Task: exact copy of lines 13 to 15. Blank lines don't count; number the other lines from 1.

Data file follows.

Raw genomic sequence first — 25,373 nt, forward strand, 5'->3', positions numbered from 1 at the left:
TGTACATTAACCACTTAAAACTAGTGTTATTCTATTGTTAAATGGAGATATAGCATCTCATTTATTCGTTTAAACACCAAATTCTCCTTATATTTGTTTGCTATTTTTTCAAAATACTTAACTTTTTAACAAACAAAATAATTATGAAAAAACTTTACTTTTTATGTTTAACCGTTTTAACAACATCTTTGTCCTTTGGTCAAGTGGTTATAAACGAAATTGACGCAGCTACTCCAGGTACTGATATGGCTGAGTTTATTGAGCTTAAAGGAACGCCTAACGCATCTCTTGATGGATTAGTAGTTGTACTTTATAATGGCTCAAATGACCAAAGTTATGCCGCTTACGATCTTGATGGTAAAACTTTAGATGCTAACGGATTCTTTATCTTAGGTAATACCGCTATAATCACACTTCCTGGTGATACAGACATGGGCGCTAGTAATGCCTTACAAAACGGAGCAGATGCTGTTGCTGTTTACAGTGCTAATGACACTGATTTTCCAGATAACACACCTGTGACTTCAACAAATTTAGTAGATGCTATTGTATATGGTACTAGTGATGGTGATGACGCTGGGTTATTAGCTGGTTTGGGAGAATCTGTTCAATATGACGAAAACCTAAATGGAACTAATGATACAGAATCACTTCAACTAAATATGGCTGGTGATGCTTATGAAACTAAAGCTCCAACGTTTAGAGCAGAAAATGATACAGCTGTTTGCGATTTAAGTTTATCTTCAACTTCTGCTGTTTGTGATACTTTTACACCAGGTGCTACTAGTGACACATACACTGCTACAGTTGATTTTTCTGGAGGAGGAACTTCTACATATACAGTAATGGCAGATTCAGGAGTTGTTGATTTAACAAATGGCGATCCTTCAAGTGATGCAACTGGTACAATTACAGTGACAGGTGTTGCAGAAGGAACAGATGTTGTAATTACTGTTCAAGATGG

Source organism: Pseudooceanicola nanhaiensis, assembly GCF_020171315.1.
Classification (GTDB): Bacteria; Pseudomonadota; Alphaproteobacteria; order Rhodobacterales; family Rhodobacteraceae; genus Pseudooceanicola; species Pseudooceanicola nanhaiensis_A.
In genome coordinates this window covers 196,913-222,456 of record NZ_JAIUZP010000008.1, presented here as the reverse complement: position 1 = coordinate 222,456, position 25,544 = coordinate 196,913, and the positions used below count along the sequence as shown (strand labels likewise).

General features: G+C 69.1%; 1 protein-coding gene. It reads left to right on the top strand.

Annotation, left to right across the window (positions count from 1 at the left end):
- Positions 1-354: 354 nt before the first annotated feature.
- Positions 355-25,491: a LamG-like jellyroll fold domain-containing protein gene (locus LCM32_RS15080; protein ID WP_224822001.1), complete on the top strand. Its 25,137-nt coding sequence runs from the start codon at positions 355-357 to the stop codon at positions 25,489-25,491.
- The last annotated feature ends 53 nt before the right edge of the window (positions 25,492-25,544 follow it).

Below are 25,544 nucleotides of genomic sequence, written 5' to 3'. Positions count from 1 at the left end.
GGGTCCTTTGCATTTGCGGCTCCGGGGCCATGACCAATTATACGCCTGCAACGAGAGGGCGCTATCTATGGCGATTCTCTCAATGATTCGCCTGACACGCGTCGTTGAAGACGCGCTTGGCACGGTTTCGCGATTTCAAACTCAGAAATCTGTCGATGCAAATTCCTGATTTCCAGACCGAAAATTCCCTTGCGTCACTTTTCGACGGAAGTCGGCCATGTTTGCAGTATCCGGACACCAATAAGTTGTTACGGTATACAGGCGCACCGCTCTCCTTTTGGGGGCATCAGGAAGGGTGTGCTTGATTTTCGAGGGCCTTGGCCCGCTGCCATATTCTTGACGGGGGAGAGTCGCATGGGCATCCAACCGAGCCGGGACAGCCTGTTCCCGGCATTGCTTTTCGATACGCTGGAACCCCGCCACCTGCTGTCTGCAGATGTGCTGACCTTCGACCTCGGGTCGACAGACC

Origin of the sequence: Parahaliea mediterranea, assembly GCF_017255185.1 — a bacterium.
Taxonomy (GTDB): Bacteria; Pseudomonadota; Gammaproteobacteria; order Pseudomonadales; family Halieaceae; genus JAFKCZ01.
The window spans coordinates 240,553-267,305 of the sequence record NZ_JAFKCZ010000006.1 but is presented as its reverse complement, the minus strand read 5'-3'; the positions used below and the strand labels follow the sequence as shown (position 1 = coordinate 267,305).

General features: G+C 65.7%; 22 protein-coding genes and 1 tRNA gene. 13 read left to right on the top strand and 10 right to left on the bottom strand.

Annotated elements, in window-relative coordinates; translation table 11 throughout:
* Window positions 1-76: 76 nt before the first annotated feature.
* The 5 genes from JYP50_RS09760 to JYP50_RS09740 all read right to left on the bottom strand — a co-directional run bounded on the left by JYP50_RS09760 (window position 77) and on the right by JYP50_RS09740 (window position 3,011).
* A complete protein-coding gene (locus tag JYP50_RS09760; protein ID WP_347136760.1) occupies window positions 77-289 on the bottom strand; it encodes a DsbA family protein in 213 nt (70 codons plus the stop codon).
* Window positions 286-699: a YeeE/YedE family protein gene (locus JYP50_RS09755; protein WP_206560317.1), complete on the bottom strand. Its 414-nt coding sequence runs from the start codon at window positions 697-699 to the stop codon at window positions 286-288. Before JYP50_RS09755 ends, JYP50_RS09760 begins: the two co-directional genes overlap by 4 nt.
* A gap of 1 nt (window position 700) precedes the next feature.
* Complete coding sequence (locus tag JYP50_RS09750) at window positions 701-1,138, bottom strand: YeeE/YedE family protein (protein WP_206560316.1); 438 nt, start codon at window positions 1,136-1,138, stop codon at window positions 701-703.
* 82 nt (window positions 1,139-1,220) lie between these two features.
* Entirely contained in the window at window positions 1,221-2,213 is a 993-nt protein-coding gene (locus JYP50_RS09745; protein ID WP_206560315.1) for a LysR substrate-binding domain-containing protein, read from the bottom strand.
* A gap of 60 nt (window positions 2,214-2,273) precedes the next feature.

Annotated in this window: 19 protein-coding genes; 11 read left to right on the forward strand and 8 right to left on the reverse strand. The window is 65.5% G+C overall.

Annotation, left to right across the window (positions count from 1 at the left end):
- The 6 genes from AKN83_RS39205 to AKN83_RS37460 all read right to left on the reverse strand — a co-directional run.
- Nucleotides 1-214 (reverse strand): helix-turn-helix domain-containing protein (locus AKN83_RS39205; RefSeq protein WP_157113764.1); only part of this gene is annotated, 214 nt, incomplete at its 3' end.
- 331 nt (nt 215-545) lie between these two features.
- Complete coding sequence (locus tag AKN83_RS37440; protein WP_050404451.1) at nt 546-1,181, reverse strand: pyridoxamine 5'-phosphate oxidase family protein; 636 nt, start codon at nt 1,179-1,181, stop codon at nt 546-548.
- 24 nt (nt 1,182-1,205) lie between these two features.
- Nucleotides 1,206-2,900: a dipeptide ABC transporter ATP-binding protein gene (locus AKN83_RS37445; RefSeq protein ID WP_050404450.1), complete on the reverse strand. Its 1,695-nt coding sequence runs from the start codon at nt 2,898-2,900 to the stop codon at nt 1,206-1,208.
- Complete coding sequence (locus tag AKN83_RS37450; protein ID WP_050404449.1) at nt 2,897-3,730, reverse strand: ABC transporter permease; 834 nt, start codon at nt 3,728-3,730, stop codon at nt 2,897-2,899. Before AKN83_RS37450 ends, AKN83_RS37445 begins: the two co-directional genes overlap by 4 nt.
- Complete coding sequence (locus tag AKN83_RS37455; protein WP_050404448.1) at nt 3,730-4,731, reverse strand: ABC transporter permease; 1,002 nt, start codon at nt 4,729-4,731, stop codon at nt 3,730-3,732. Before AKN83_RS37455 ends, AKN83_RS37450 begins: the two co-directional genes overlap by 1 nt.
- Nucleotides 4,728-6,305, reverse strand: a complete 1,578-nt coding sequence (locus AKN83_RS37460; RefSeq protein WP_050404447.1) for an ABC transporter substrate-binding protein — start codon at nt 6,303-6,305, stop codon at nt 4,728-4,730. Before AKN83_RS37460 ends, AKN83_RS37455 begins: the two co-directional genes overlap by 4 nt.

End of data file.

Origin of the sequence: Parahaliea mediterranea, assembly GCF_017255185.1 — a bacterium.
Taxonomy (GTDB): Bacteria; Pseudomonadota; Gammaproteobacteria; order Pseudomonadales; family Halieaceae; genus JAFKCZ01.
The window spans coordinates 240,553-267,305 of the sequence record NZ_JAFKCZ010000006.1 but is presented as its reverse complement, the minus strand read 5'-3'; the positions used below and the strand labels follow the sequence as shown (position 1 = coordinate 267,305).